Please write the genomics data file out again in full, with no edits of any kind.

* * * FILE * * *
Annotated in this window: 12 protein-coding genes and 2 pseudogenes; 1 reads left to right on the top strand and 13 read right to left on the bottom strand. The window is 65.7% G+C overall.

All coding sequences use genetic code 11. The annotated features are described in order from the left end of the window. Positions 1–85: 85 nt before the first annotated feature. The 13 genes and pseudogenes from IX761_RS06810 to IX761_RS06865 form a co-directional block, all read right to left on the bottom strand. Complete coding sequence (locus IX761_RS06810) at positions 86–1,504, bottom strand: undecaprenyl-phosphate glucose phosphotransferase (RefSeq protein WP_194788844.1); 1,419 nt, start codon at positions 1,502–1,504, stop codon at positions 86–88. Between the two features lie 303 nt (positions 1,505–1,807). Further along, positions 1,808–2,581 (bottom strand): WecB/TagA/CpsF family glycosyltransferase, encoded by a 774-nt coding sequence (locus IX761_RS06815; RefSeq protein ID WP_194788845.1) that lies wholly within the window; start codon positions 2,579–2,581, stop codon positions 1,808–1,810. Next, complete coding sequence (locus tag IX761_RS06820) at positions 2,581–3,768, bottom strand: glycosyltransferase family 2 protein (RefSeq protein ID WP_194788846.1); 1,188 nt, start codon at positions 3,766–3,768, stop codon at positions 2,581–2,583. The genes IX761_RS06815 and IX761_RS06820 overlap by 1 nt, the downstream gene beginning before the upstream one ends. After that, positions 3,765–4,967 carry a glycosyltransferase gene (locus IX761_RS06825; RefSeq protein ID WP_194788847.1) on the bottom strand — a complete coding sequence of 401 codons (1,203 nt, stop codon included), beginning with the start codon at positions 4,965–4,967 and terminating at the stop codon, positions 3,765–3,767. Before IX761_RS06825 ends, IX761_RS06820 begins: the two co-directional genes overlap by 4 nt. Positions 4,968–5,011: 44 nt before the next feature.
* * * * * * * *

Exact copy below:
Annotated in this window: 12 protein-coding genes and 2 pseudogenes; 1 reads left to right on the top strand and 13 read right to left on the bottom strand. The window is 65.7% G+C overall.

All coding sequences use genetic code 11. The annotated features are described in order from the left end of the window. Positions 1–85: 85 nt before the first annotated feature. The 13 genes and pseudogenes from IX761_RS06810 to IX761_RS06865 form a co-directional block, all read right to left on the bottom strand. Complete coding sequence (locus IX761_RS06810) at positions 86–1,504, bottom strand: undecaprenyl-phosphate glucose phosphotransferase (RefSeq protein WP_194788844.1); 1,419 nt, start codon at positions 1,502–1,504, stop codon at positions 86–88. Between the two features lie 303 nt (positions 1,505–1,807). Further along, positions 1,808–2,581 (bottom strand): WecB/TagA/CpsF family glycosyltransferase, encoded by a 774-nt coding sequence (locus IX761_RS06815; RefSeq protein ID WP_194788845.1) that lies wholly within the window; start codon positions 2,579–2,581, stop codon positions 1,808–1,810. Next, complete coding sequence (locus tag IX761_RS06820) at positions 2,581–3,768, bottom strand: glycosyltransferase family 2 protein (RefSeq protein ID WP_194788846.1); 1,188 nt, start codon at positions 3,766–3,768, stop codon at positions 2,581–2,583. The genes IX761_RS06815 and IX761_RS06820 overlap by 1 nt, the downstream gene beginning before the upstream one ends. After that, positions 3,765–4,967 carry a glycosyltransferase gene (locus IX761_RS06825; RefSeq protein ID WP_194788847.1) on the bottom strand — a complete coding sequence of 401 codons (1,203 nt, stop codon included), beginning with the start codon at positions 4,965–4,967 and terminating at the stop codon, positions 3,765–3,767. Before IX761_RS06825 ends, IX761_RS06820 begins: the two co-directional genes overlap by 4 nt. Positions 4,968–5,011: 44 nt before the next feature.